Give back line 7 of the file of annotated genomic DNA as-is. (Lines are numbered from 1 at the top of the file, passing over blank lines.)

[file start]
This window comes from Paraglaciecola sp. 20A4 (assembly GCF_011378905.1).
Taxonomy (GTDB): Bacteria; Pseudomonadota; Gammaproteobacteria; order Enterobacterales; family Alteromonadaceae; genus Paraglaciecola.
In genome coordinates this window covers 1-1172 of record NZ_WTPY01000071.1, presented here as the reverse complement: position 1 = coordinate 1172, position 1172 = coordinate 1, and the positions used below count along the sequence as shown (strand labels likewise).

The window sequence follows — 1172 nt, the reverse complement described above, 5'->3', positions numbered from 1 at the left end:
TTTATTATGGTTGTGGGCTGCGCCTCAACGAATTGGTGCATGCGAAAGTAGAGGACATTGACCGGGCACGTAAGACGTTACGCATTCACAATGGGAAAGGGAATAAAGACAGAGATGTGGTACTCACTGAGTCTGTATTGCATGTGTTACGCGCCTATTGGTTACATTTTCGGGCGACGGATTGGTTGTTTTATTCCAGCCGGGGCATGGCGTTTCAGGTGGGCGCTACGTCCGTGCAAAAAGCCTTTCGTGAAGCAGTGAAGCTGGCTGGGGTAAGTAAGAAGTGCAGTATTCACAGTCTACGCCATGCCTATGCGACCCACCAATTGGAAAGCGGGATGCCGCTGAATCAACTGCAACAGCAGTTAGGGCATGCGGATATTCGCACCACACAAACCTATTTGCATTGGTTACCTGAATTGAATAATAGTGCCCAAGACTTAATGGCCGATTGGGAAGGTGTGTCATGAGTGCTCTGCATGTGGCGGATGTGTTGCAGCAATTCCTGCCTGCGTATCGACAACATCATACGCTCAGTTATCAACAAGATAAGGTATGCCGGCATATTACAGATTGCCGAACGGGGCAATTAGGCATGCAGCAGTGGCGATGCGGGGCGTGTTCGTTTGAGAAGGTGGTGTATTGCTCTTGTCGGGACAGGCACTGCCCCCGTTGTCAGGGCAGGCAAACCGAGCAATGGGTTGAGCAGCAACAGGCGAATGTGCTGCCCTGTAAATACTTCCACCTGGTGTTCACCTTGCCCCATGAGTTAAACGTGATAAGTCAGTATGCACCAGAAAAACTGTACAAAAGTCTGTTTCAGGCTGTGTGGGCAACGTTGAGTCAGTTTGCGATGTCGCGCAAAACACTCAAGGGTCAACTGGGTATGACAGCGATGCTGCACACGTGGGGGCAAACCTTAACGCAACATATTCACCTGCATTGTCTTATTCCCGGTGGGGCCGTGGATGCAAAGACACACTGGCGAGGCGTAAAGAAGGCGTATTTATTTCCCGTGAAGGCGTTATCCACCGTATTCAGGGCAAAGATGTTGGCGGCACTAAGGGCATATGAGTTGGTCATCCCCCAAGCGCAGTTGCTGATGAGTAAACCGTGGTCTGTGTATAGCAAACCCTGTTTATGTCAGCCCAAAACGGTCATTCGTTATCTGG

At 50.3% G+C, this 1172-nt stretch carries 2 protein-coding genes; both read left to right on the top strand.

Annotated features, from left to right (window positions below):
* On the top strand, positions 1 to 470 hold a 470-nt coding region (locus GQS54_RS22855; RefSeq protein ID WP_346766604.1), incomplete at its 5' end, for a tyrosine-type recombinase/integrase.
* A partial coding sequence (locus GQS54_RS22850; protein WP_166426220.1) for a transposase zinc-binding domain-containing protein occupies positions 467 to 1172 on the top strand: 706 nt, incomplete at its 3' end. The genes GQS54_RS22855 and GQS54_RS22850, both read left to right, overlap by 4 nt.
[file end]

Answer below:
Annotated features, from left to right (window positions below):